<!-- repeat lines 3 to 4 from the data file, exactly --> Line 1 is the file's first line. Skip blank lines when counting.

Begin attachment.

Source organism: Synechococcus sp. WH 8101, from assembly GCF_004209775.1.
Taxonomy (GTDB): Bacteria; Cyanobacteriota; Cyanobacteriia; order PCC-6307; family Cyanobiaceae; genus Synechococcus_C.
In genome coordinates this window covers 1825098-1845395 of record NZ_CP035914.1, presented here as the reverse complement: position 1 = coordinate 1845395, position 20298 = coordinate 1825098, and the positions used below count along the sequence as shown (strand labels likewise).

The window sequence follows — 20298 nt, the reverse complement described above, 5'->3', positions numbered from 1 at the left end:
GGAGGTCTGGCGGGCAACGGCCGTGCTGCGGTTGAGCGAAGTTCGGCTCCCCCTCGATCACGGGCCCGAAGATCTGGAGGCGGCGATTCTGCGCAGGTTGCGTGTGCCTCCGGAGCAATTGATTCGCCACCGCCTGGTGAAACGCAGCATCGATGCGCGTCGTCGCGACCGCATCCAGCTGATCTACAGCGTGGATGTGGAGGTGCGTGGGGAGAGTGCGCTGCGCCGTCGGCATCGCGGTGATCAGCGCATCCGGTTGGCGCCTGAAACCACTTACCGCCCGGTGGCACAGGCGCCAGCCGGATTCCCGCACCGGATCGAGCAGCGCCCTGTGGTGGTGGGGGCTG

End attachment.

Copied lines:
In genome coordinates this window covers 1825098-1845395 of record NZ_CP035914.1, presented here as the reverse complement: position 1 = coordinate 1845395, position 20298 = coordinate 1825098, and the positions used below count along the sequence as shown (strand labels likewise).

The window sequence follows — 20298 nt, the reverse complement described above, 5'->3', positions numbered from 1 at the left end: